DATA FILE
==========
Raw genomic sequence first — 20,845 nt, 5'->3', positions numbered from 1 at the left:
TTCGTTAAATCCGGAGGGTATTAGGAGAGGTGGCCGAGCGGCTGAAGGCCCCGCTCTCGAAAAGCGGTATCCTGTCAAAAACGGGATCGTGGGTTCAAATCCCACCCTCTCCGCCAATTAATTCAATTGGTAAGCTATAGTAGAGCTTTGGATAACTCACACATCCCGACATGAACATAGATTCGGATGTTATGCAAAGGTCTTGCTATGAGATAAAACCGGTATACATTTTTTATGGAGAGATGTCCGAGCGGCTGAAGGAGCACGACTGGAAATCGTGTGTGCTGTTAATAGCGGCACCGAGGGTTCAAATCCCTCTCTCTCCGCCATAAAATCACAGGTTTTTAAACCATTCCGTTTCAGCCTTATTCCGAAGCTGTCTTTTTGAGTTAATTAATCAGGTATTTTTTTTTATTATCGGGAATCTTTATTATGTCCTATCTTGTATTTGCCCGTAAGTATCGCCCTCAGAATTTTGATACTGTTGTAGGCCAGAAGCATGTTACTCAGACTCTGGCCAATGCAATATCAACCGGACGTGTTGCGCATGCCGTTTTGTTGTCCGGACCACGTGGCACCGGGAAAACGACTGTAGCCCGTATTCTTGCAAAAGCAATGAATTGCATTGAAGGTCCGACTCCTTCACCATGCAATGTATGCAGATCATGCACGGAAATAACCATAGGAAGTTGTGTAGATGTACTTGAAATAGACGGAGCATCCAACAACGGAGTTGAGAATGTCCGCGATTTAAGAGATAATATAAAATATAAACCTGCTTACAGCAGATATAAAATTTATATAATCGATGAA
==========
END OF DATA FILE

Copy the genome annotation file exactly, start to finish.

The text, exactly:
Raw genomic sequence first — 20,845 nt, 5'->3', positions numbered from 1 at the left:
TTCGTTAAATCCGGAGGGTATTAGGAGAGGTGGCCGAGCGGCTGAAGGCCCCGCTCTCGAAAAGCGGTATCCTGTCAAAAACGGGATCGTGGGTTCAAATCCCACCCTCTCCGCCAATTAATTCAATTGGTAAGCTATAGTAGAGCTTTGGATAACTCACACATCCCGACATGAACATAGATTCGGATGTTATGCAAAGGTCTTGCTATGAGATAAAACCGGTATACATTTTTTATGGAGAGATGTCCGAGCGGCTGAAGGAGCACGACTGGAAATCGTGTGTGCTGTTAATAGCGGCACCGAGGGTTCAAATCCCTCTCTCTCCGCCATAAAATCACAGGTTTTTAAACCATTCCGTTTCAGCCTTATTCCGAAGCTGTCTTTTTGAGTTAATTAATCAGGTATTTTTTTTTATTATCGGGAATCTTTATTATGTCCTATCTTGTATTTGCCCGTAAGTATCGCCCTCAGAATTTTGATACTGTTGTAGGCCAGAAGCATGTTACTCAGACTCTGGCCAATGCAATATCAACCGGACGTGTTGCGCATGCCGTTTTGTTGTCCGGACCACGTGGCACCGGGAAAACGACTGTAGCCCGTATTCTTGCAAAAGCAATGAATTGCATTGAAGGTCCGACTCCTTCACCATGCAATGTATGCAGATCATGCACGGAAATAACCATAGGAAGTTGTGTAGATGTACTTGAAATAGACGGAGCATCCAACAACGGAGTTGAGAATGTCCGCGATTTAAGAGATAATATAAAATATAAACCTGCTTACAGCAGATATAAAATTTATATAATCGATGAA